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Children’s programming will no longer be a part of the Primetime Emmy race effective next year, the Television Academy confirms to Variety. Instead, all children’s fare, no matter what time it ran, will be administered by the East Coast-based National Academy of Television Arts and Sciences, which oversees the Daytime Emmys.

The decision by the West Coast-based Television Academy (which oversees the Primetime Emmys) to get out of the kids’ business comes as both orgs, which jointly own the Emmys, continue to figure out awards genre and category jurisdiction in the streaming age, as the definition of various dayparts become blurred.

“If you’re a children’s program that debuts on Netflix, how can you tell whether that was historically going to go into nighttime or the daytime?” asks Television Academy president and chief operating officer Maury McIntyre. “It’s been causing a little bit of confusion.”

In recent years, the Primetime Emmys has handed out an outstanding children’s program award that, per its rules, was meant “for an entertainment series or special or a nonfiction series or special designed primarily for children (ages 2-16) in any format (live action, animation, puppetry). The program’s target audience is children; however, this does not preclude family viewing.”

Because it was an “area award,” the non-competitive category gave an Emmy to any nominee with at least two-thirds approval from voters. In 2020, there were two winners: Netflix’s “Jim Henson’s The Dark Crystal: Age of Resistance” and HBO’s “We Are the Dream: The Kids of the Oakland MLK Oratorical Fest.” (The category’s third nominee was Disney Channel’s “Star Wars Resistance.”)

The Daytime Emmys, on the other hand, currently recognizes several kids categories, including children’s or family viewing series, children’s animated series, short-format children’s program, preschool children’s series, preschool children’s animated series, and many more performance, writing, directing and crafts awards. This year, NATAS even added a young adult program category to the Daytime Emmys for the first time, focused on shows targeting a tween and teen audience.

“It does makes sense to say NATAS runs children,” McIntyre said. “And if you have a children’s program, you should be going over to NATAS. It clears up a lot of stuff.”

It wasn’t just streamers playing a bit fast and loose with whether to enter their kids’ shows in the Primetime or Daytime Emmys. Some linear channels were also debuting certain shows in primetime one year, than in daytime the next, switching which awards show they submitted to, even though it was the same show.

“There’s no question there’s a little bit of the industry sometimes thinking, when they have the option, which is the better option to go to? ‘Where do I have a better chance?'” McIntyre said. “I don’t want to say that they’re gaming the system per se, but they’re certainly taking advantage of the system.”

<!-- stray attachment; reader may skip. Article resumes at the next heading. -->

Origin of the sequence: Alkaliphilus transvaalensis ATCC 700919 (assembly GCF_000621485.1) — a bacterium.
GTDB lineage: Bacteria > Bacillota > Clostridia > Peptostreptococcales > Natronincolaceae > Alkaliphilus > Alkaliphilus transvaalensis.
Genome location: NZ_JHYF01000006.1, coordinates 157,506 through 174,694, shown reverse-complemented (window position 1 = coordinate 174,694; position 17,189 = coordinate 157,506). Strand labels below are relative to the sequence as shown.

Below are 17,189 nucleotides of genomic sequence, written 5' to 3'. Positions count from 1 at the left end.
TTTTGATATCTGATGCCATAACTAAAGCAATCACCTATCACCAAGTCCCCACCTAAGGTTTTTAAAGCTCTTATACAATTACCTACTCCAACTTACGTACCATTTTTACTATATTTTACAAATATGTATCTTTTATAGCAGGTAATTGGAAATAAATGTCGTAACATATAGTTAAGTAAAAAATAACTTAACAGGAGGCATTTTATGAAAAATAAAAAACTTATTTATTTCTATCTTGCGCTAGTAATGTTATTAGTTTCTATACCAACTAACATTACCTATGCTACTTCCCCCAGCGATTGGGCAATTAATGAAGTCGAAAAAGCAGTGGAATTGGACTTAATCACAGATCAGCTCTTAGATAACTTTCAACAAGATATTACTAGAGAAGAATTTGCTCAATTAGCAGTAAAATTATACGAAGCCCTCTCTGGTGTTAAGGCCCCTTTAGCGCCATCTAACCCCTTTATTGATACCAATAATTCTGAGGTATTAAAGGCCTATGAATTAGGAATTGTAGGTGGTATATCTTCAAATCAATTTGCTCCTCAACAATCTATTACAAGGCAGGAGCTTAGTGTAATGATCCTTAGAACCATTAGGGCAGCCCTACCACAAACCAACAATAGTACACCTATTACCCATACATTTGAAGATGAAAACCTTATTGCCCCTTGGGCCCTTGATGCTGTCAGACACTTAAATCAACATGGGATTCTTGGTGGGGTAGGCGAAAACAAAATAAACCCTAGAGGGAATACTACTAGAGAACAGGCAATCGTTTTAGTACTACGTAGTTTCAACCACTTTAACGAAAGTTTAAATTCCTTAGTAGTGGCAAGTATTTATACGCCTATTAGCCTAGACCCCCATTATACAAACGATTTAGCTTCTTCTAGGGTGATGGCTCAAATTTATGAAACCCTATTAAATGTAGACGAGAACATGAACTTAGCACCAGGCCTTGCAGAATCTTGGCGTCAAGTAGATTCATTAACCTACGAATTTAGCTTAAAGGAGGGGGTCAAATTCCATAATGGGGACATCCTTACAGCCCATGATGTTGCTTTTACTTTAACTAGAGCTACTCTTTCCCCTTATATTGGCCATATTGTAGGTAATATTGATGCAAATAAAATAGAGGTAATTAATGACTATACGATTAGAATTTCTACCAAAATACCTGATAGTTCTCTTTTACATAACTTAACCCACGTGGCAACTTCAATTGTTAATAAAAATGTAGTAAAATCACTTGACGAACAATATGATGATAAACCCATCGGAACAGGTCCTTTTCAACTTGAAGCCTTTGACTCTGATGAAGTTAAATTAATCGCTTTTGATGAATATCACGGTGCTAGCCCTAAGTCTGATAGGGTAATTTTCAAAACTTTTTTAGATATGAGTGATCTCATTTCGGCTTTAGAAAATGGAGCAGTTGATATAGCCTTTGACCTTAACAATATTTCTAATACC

The Television Academy and NATAS actually took the first step to this change last year, when the two orgs agreed that any primetime offshoot of a daytime program must compete in the Daytime Emmy Awards. “A broadcast series considered eligible for daytime may submit any episode in to the Daytime Emmy Awards contest whether that episode premiered in primetime or daytime hours,” the new rule read. “An episode or special from a series premiering in primetime hours must enter the Daytime Emmys.”

That ended a three-year consecutive streak for “Sesame Street” specials in the Primetime Emmys’ children’s programming race. HBO won the category in 2017, 2018 and 2019 for various “Sesame Street” specials — but in 2020, HBO’s “Sesame Street’s 50th Anniversary Celebration” competed for, and won, a Daytime Emmy instead.

Other genres that may eventually need to be addressed include talk shows and game shows. “What we thought the distinction was between, say, a daytime talk show versus late night talk show, a daytime drama versus primetime drama, has all been changed,” said NATAS president/CEO Adam Sharp. “Late night shows tend to have a band and an opening monologue [but] now you’re seeing elements of those [in daytime talk too]. You’re seeing staples of daytime game shows of the 1970s being reinvented as primetime event television. You’re seeing the sort of cliffhanger serial format of daytime soaps, translate into binge worthy digital programs.”

The decision to eliminate the Primetime Emmys’ children’s category won’t change the status of the Television Academy’s children’s programming peer group, as they’ll continue to be a part of the org. A spokesperson noted that the Television Academy is the member organization for all national entertainment television professionals, regardless of the previously segmented daypart they work in. For example, the Academy includes a daytime peer group, even though it’s NATAS that handles Daytime awards.

[Pictured: Netflix’s “The Dark Crystal: Age of Resistance,” which was canceled just days after winning the children’s program Emmy this year.]